Aspirin Benefits Outweigh Potential Risks

Posted on December 20 2012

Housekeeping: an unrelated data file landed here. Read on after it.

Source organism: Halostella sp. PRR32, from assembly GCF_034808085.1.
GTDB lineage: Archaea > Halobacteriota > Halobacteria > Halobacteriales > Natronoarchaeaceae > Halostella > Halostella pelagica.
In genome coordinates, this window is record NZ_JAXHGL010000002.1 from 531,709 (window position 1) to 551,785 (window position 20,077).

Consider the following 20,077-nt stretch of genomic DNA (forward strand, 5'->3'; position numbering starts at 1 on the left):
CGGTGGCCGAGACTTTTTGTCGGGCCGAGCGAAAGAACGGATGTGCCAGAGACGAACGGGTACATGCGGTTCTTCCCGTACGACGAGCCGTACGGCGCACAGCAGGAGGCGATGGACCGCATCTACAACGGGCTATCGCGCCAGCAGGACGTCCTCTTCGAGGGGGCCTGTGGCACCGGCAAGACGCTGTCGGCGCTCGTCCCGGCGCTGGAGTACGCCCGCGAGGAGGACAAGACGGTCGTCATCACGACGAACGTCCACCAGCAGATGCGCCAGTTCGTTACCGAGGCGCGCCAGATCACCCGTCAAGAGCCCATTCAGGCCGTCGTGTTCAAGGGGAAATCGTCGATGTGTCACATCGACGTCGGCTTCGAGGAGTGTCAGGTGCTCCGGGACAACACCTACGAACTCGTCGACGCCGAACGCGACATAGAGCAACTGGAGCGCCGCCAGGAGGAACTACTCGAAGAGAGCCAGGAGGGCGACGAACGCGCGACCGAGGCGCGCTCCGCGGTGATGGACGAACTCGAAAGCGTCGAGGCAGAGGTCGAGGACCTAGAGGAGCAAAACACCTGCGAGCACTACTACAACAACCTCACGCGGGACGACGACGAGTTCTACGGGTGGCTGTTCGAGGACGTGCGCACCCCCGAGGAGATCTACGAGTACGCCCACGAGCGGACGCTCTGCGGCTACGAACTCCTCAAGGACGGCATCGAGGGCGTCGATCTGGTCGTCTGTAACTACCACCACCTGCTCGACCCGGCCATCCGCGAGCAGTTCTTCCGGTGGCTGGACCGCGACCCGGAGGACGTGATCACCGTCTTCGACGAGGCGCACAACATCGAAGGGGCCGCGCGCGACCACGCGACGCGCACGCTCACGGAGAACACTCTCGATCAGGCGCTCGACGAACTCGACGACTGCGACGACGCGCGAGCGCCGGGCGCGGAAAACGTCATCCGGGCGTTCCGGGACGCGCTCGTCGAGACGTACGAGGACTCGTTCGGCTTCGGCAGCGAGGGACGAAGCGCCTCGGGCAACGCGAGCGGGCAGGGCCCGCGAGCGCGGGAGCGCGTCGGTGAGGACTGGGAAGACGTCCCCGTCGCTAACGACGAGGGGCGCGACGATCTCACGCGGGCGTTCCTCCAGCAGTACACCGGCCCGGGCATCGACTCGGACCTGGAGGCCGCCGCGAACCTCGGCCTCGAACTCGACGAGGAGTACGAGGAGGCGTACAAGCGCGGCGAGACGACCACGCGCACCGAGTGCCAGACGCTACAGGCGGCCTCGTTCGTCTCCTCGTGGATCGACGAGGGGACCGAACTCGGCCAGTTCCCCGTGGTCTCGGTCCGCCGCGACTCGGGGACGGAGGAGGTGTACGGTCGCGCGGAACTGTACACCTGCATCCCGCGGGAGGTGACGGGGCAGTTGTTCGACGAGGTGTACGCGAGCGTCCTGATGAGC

Aspirin is well-known for its pain relieving properties and its us in the prevention of heart attacks. Many heart patients take aspirin and vouch for the support it provides them. Recently, a study was performed to weigh the benefits of aspirin use versus the potential risks such as Macular Degeneration. The study focused on patients who were on a long-course treatment of aspirin for heart attack prevention. Nearly 5,000 subjects were looked at and at the beginning of the study were in the age range of 43-86. The study followed the participants over a course of 20 years and each subject received a comprehensive eye exam every 5 years. The results indicated that patients who were on an aspirin regimen for at-least 10 years showed a greater chance of developing a very rare form of age-related macular degeneration or AMD. In total researchers found 512 cases of early AMD and 117 cases of late AMD. Within the subject population, those who used the aspirin regimen showed a 1.8% chance of developing late AMD in comparison to subjects who used no Aspirin at all. Also of this group, 1.4% developed specific type of AMD, known as wet or neurovascular AMD. However, those who didn’t use aspirin still showed incidents of this rare type of AMD, but their group percentage was only 0.6. Age-related macular degeneration is normally seen in people ages 50 and up. The condition causes loss of vision because it damages the macula, the part of the eye that allows us to see straight ahead. Central vision is used for identifying objects, reading, and driving. Increased risk has been found among Caucasians, smokers, and those with a genetic predisposition. Until this study, aspirin was not considered a risk factor. Researchers caution patients that under no circumstances should they cease a prescribed aspirin regimen. They emphasize that the risk actually is fairly low as the neurovascular form of AMD is quite rare. While patients may have a 2-times greater risk of developing neurovascular AMD from aspirin usage, the report only shows a relationship and is no way definitive. The fact is, as many clinicians who have been weighing in on the findings state, the risks of developing AMD are far less than developing a heart attack without following the regular aspirin dosage. It is suggested that if you have a family history of AMD and are one a heart-healthy regimen of aspirin that you speak with your physician. Most patients will not be affected by this study due to the relative rarity of the particular form of AMD, with or without aspirin usage. Under no circumstances should an aspirin routine be changed without a physician’s approval and if you are truly concerned about the development of AMD, make an appointment with a licensed optometrist for a thorough eye-exam. Sources: Medscape Medical News - Time Healthland - CBS News -


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